Free College Essays - A Comparison of The Red Room and The Signalman


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A Comparison of The Red Room and The Signalman          

I prefer ‘The Signalman’ story because I like stories with a mysterious ending to them or any mystery in the story itself. Just like in the beginning of ‘The Signalman’, the signalman thinks the narrator is a ghost and the narrator thinks that the signalman is a ghost too. It is like you don’t know who to trust anymore and what is right or wrong. Not like in ‘The Red Room’ when the three old people stayed together when the hero went out of the room, looking at him at an eerie way. At that time I know that what the hero did was wrong and something bad is going to happen to him. I mostly like it when I do not know anything or what will happen and especially keeps me in suspense.

In ‘The Signalman’, the story of the haunting of the “appearance” makes the signalman feel very responsible of the two deaths which occurs after seeing the ghost and listening to its warnings. The first death that happens is when the signalman sees the “appearance” and listens to his warning. The dead and injured were brought over the spot were it stood on. The second death happens to a young and beautiful lady. After stopping the train they find her dead in the cabin. It is a very strange and sudden death, which makes me feel eerie and afraid, more than just knowing someone died, how this person dies and who did it. The most mysterious death is when the narrator went in the morning to the signalman’s box and finds him dead, under the “danger light” peacefully. That is what I like, it is very mysterious and don’t know who did it all, not like in ‘The Red Room’ the deaths were not convincing to me. In ‘The Red Room’ there are two pervious stories about staying in ‘The Red Room’. The first story is that a young duke stayed in the room then came out running, opened the door and “fallen headlong” down the stairs. It happens because he wants to conquer the “ghostly tradition” of the palace. The second story is that a “timid” wife who her husband scared her to death, just for fun. H.G. Wells thinks that it is “half-credible”.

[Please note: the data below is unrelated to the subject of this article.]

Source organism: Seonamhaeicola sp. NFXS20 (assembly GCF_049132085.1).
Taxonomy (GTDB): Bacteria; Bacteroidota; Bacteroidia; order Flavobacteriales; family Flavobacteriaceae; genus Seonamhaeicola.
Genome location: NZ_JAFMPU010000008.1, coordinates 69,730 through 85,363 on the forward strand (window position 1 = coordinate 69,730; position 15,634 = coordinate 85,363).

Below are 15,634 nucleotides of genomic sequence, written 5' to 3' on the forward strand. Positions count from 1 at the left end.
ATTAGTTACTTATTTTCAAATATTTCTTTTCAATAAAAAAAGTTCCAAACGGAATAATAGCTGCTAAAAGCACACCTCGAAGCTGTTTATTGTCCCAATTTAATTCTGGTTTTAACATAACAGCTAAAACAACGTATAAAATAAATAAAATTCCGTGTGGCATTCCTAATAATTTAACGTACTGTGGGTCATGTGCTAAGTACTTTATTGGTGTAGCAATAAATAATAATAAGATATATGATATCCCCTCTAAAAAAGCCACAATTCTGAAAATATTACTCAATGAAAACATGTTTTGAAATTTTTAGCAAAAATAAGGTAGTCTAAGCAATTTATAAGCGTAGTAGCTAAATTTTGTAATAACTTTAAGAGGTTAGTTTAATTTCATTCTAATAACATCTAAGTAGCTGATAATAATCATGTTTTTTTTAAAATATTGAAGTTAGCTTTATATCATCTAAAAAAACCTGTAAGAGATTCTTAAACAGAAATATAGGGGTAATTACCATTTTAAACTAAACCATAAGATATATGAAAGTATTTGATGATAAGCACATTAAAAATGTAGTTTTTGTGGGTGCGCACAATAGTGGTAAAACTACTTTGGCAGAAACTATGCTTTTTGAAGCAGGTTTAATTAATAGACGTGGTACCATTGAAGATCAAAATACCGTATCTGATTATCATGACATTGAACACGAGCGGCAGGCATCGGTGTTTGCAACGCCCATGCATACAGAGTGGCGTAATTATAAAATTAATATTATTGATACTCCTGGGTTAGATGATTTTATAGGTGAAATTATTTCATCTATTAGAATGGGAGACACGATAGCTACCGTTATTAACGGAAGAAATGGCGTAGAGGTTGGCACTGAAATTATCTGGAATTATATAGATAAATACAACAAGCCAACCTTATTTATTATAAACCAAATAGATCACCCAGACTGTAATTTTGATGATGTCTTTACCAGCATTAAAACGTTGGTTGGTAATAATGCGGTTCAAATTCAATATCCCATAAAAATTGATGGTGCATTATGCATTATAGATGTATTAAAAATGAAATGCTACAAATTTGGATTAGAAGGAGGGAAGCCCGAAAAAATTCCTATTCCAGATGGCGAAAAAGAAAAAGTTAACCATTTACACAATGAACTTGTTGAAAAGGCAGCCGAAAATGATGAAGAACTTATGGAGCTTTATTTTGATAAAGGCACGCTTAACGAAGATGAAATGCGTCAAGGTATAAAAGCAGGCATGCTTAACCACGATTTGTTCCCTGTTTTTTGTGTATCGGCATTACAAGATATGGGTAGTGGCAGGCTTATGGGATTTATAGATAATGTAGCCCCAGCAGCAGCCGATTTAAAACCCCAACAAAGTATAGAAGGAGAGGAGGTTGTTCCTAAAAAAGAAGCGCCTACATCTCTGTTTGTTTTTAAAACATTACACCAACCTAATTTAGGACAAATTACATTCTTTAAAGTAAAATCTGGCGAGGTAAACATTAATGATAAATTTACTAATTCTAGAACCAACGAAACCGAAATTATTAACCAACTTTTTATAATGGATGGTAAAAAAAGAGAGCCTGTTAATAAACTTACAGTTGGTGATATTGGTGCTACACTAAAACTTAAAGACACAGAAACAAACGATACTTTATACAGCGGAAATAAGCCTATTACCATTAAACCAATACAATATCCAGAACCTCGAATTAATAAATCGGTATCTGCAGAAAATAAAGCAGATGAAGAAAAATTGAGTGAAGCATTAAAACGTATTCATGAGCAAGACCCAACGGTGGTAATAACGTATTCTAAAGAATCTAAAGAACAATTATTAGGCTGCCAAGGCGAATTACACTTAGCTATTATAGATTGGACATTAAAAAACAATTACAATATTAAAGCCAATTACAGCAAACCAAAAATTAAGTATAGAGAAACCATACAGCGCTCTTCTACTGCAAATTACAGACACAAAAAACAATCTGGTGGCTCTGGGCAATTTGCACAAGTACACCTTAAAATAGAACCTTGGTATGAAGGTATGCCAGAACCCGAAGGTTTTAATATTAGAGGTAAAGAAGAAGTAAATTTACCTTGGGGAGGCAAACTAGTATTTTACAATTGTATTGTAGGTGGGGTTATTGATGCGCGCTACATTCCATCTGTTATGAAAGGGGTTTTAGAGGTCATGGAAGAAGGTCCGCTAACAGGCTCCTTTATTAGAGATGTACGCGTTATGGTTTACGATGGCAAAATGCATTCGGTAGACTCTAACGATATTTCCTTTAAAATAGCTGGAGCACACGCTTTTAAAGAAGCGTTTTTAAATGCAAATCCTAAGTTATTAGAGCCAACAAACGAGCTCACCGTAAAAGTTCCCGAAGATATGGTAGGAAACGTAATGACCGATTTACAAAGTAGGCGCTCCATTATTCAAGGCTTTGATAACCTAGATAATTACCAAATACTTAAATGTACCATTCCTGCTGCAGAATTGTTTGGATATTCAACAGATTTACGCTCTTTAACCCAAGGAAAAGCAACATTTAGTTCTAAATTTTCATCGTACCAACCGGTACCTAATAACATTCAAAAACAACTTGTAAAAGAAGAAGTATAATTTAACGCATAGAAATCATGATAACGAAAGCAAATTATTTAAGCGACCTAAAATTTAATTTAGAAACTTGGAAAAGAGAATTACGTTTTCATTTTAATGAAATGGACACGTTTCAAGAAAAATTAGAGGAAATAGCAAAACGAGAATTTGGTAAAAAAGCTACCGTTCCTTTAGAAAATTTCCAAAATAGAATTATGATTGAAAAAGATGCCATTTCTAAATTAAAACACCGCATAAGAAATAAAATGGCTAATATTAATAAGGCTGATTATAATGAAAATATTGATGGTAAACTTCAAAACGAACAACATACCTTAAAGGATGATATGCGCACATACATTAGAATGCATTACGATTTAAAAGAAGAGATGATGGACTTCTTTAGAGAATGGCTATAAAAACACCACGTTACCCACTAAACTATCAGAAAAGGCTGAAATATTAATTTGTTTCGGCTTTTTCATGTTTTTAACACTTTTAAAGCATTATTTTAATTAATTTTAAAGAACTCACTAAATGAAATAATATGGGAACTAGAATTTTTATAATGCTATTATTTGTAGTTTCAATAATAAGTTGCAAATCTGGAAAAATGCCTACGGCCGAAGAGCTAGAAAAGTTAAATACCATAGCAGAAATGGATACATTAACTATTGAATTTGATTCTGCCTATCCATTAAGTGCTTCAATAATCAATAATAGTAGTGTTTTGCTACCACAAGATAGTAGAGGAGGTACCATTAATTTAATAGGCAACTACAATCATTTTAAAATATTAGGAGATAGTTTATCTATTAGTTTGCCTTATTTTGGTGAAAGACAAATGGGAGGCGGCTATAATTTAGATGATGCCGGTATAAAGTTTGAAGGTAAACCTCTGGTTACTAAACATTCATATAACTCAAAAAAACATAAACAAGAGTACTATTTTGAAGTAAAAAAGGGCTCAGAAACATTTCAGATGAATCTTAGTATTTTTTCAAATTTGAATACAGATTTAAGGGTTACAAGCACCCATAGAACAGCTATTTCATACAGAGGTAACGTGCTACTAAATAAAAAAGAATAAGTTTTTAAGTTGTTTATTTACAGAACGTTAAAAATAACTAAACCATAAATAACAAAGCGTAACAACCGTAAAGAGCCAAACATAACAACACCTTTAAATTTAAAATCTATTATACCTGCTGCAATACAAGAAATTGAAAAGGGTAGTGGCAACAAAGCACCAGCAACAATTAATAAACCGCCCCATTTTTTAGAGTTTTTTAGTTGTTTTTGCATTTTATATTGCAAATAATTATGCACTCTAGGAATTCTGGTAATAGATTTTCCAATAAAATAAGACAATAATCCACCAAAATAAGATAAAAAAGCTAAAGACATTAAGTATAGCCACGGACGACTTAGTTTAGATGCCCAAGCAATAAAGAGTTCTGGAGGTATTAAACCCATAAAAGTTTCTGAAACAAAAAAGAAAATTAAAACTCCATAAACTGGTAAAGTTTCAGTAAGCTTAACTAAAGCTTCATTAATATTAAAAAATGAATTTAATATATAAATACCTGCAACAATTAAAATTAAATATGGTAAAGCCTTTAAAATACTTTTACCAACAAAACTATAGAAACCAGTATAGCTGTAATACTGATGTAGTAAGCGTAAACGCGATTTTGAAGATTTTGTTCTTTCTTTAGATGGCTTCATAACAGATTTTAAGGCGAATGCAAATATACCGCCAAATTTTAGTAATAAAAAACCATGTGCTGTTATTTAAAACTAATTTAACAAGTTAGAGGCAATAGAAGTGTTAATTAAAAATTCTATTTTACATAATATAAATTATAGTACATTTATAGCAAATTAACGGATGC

In ‘The Signalman’, the signalman sees a “spectre”, the way the ghost stands under the light is a strange way.

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It makes the signalman eerie and I ask myself why the “spectre” stands under the “danger light”, waving to the signalman and at the same time covering his face in a movement of “mourning”. It does all this to warn the signalman about something or probably death. Here as well there is some mystery about the “spectre” and why it does that, and that is what I like. In H.G. Wells story there is no ghost, which I also like but Wells gives it away when he says it in the end. In ‘The Red Room’ it is all the fear of standing in one room without any light. The hero in ‘The Red Room’ wants to reason everything out but still is afraid. He keeps finding reasons, but the “room” makes him think the shadows are strangling him. At the end there is no “tangible” ghost.